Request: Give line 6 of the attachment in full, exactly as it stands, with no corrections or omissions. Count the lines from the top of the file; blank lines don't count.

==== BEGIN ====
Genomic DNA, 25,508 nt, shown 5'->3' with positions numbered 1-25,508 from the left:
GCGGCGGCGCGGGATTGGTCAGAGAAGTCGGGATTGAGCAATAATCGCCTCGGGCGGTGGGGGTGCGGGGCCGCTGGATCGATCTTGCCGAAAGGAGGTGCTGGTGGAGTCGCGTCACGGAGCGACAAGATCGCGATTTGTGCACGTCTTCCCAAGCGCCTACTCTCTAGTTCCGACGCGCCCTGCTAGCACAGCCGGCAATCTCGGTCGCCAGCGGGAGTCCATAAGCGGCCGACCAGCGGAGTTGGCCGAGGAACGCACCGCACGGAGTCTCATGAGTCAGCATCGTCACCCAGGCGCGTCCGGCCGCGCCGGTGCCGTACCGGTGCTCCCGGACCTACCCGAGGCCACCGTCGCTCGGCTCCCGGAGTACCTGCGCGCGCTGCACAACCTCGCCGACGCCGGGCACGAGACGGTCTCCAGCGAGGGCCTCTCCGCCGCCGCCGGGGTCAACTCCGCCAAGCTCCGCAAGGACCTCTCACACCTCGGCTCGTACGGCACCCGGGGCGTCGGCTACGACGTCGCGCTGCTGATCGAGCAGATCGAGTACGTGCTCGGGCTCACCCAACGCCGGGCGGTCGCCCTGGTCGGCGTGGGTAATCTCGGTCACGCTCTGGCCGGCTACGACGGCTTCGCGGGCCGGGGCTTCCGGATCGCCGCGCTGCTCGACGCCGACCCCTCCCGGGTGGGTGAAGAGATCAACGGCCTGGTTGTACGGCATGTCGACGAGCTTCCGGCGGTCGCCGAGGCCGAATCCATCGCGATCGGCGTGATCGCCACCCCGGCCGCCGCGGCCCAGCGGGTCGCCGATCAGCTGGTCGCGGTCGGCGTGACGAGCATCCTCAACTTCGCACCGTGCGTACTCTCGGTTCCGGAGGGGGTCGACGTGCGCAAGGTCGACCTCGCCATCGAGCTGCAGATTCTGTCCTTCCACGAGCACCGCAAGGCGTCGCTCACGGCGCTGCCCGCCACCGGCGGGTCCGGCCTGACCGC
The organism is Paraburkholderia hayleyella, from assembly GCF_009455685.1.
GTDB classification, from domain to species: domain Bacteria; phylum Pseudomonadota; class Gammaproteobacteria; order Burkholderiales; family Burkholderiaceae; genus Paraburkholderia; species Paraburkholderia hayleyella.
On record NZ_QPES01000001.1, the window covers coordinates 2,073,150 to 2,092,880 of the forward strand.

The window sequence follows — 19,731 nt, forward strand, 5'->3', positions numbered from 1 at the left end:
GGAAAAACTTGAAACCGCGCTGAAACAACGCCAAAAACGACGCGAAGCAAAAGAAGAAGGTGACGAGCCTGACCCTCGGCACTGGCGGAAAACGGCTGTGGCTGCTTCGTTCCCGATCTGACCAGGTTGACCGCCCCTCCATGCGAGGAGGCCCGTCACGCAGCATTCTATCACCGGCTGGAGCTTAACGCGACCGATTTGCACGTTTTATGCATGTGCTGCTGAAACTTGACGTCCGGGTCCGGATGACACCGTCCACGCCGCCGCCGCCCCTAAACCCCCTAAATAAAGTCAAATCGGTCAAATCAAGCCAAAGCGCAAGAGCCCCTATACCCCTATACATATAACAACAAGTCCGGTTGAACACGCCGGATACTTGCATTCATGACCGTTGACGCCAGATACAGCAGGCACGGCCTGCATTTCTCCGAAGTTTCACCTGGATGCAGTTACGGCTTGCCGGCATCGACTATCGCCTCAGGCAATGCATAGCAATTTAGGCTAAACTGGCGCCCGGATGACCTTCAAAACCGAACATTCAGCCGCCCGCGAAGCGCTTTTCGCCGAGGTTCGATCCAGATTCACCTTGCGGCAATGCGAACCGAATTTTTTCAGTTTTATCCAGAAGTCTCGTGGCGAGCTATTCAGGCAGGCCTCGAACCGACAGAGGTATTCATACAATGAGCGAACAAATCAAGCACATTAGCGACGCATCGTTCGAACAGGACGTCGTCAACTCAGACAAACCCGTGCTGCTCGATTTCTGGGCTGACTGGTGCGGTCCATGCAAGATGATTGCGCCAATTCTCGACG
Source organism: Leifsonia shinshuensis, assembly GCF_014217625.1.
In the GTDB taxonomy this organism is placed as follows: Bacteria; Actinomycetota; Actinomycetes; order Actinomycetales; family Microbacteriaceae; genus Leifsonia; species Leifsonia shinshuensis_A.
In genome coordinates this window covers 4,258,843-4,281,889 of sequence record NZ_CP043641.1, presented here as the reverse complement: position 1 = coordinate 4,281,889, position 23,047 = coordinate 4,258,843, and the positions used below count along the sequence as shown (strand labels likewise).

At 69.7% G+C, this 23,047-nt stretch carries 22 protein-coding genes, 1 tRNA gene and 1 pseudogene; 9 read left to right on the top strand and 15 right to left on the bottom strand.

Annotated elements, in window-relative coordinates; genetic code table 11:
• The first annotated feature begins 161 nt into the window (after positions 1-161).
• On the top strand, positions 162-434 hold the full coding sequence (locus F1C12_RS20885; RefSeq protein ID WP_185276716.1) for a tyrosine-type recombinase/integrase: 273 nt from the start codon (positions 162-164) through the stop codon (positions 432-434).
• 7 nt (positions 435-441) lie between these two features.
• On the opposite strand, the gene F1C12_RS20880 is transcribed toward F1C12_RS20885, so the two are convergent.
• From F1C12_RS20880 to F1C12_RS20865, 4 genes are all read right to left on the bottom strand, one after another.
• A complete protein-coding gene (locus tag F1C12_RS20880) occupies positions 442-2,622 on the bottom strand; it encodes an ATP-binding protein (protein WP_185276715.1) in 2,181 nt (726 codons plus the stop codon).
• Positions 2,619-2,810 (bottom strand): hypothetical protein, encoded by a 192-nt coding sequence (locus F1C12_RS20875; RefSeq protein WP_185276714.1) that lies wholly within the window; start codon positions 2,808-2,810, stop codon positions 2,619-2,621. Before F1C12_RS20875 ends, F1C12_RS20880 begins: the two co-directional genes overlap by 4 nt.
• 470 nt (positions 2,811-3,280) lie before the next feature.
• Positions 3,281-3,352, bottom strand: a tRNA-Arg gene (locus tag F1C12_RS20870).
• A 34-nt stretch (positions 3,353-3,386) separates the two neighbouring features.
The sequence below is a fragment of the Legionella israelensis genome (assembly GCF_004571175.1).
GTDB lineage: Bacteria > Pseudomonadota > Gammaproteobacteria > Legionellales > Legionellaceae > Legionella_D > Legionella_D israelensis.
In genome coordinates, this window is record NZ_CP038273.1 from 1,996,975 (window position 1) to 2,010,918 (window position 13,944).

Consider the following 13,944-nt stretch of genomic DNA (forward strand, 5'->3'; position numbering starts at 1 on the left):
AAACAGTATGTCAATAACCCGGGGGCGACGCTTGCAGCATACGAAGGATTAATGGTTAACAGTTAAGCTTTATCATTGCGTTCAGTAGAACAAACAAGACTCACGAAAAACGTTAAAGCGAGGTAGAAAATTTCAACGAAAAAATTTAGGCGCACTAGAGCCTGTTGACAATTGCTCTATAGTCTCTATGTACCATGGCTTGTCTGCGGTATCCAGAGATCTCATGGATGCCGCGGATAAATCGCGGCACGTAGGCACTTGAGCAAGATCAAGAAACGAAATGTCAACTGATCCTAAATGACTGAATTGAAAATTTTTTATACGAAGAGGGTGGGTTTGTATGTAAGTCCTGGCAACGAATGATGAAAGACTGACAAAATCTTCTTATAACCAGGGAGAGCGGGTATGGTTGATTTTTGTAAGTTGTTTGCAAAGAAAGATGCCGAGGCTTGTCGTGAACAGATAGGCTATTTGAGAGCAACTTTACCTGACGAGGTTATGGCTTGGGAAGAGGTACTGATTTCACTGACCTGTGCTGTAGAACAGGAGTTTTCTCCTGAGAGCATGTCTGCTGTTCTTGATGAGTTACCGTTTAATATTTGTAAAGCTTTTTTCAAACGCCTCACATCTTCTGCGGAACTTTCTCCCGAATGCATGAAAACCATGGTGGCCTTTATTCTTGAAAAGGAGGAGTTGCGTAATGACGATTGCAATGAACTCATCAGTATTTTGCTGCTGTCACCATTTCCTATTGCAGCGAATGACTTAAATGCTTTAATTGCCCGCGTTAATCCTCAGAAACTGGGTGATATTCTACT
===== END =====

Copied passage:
The window sequence follows — 19,731 nt, forward strand, 5'->3', positions numbered from 1 at the left end: